Where does the future of media lie: printed or electronic?

Ralf Schlozer
Aug 2, 2010

Media tycoon Robert Murdoch announced last year that he wants to charge for online content of his publications. The Times in the U.K. made the move to charge for site content a few weeks ago. Experian, a company tracking web hits recorded a decline of 66% after introducing the paywall, as measured by the Times’ share of web hits of all media companies. Hits have seen further slight decline but started to stabilise. Competitor UK newspaper The Guardian took the analysis a step further and found that all non-registered surfers were forwarded to a sign-in page and that only 25.6% signed up there and proceeded to the originally targeted Times page. Taking into account free pre-registration of subscribers of the printed issue The Guardian concludes that the Times online lost overall 90% of its traffic. Actually this is pretty much in the range of what was predicted by the Sunday Times’ editor. It could even be worse in the future. Currently The Times is running a low cost trial subscription of just £1.00 for 30 days, instead of £2.00 per week as planned. On top there is a hefty reduction in on-line advertising revenues, as these are calculated by the actual views made by consumers. It does not help that Murdoch’s newspaper titles did pull out of the voluntary page view auditing for news sites – somebody stopping in reporting numbers is usually not a good sign.

We already know thanks to many surveys that consumers aren’t exactly rushing to pay for on-line content. This is confirmed by a recent study of the Annenberg School’s on online social networking, which shows the most extreme reaction so far, that in fact none of the respondents were willing to pay for using Twitter. This is despite the fact that 49% of the internet users among the 1,981 survey respondents said they did use social networking sites like Twitter. It is seldom that consumers’ views are that decisive and it underscores the difficulty of getting Internet users to pay for anything that they already receive for free.
Even if users are willing to pay, it can sometimes be a bumpy ride. The German newspaper taz pulled their offerings from iBook store for the iPad. The taz admitted having a good start, climbing to the number 1 spot in the book charts within 4 days, but then problems and limitations started to pour in. Originally the download should be available from 10pm onwards, but Apple’s internal approval and release processes for new iStore content meant that issues could be delayed by up to several days – not an option for a newspaper. The taz resorted to a loophole by simply updating content of issues they already sold, which is not affected by the approval process. The obvious problem with this strategy is that the Apple store does not allow charging for the update, as the original issue has been sold already. Apparently Apple was not helpful in solving these issues, so the taz opted to drop supporting the iPad (while still offering e-papers for open formats).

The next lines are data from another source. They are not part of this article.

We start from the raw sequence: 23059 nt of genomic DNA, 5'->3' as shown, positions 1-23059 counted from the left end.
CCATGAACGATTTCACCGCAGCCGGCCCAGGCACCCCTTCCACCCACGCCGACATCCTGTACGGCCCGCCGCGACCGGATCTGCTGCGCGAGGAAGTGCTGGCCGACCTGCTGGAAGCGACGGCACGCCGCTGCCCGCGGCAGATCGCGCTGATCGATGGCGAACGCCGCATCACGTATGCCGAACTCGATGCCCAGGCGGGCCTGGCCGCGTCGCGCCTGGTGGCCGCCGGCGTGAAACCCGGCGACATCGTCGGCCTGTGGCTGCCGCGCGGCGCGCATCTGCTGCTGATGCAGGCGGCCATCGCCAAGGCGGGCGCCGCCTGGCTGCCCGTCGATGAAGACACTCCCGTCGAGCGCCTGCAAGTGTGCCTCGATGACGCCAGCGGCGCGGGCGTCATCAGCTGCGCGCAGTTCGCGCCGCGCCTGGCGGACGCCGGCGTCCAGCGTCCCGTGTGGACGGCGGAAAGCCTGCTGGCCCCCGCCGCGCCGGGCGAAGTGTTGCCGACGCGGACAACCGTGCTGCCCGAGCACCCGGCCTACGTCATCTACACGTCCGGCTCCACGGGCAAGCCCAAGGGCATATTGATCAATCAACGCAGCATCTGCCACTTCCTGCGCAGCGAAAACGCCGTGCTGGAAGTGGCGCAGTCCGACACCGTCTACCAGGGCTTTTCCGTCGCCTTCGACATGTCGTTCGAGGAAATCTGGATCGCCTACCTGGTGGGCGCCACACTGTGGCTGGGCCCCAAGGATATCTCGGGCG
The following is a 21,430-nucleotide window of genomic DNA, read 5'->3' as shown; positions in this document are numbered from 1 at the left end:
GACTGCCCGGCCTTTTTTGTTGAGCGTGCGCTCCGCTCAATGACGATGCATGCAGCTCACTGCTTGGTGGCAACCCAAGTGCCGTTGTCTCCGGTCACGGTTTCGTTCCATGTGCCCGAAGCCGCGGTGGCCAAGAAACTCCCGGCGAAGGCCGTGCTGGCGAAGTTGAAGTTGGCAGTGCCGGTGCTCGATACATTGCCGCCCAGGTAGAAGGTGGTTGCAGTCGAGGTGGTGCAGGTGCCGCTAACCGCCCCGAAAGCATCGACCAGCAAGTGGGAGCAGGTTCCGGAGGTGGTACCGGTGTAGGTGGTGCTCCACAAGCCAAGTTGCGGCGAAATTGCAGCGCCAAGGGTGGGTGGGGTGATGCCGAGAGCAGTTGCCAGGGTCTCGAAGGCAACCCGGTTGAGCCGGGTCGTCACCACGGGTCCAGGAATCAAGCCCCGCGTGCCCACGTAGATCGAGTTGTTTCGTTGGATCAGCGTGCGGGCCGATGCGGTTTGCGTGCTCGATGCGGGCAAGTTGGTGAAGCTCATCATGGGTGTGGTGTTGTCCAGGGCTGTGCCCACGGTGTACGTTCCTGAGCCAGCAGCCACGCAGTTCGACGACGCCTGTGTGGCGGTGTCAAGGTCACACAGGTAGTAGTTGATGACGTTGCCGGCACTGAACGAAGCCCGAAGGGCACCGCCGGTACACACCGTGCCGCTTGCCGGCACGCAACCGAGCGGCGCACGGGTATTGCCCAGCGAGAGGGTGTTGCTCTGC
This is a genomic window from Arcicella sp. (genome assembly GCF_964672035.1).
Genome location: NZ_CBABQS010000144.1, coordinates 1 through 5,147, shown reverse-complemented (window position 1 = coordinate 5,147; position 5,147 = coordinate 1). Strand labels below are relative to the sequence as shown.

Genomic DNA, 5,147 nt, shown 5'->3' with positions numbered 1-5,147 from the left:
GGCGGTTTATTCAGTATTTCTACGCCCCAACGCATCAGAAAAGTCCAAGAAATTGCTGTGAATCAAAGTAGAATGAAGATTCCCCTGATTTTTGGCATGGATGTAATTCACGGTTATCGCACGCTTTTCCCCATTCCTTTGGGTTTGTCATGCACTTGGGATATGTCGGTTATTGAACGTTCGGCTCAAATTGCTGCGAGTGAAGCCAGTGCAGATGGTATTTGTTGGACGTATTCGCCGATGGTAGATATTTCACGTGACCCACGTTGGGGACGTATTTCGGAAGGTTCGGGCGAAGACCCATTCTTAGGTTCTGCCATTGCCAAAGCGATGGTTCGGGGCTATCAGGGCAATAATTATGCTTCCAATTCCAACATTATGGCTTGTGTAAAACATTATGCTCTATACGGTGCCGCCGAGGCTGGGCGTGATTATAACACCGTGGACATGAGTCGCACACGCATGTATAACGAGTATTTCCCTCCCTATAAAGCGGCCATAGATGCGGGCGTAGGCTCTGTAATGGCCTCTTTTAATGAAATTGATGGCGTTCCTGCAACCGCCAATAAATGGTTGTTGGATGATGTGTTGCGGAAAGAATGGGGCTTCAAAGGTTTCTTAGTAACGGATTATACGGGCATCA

While much of the hopes and expectations of e-publishing are driven by reading device hardware providers (e.g. Amazon and Apple), an interesting development is driven by the Indian government. It wants to bring a $25 tablet computer to the market, primarily for 25,000 Indian colleges and linked to plans to get them all connected to broadband. The bill for hardware going into the proposed tablet PC stands at $47 unfortunately, which does not even include labour, supply chain costs or any profit. Mass production could bring the costs down further, but it would not even get close to the $25 planned price point, despite being not as sleek as an iPad. It remains a chicken and egg problem — how to sell enough tablets to bring the price down so that it is attractive enough to prospective buyers. In the end it will not only come down to a low price level, but also to the content available on a tablet PC. Considering the device being target at the budget segment it would mean having the content sufficiently low priced, if not for free. But if consumers remain as unwilling to pay for on-line content as they are right now, it might be a challenge for publishers to get enough return.
The future of e-media and printed media is not as clear cut as it sometimes seems. We tried to shed some light on the dynamics in a report we published this year titled: ‘Consumer Media Preferences: the Future of Publishing Applications’. As the market unfolds it is definitely worth keeping an eye on the developments and how they might shape the future. Time to remind us of an old proverb: In the short term we tend to overestimate developments, in the long term we underestimate the impact.

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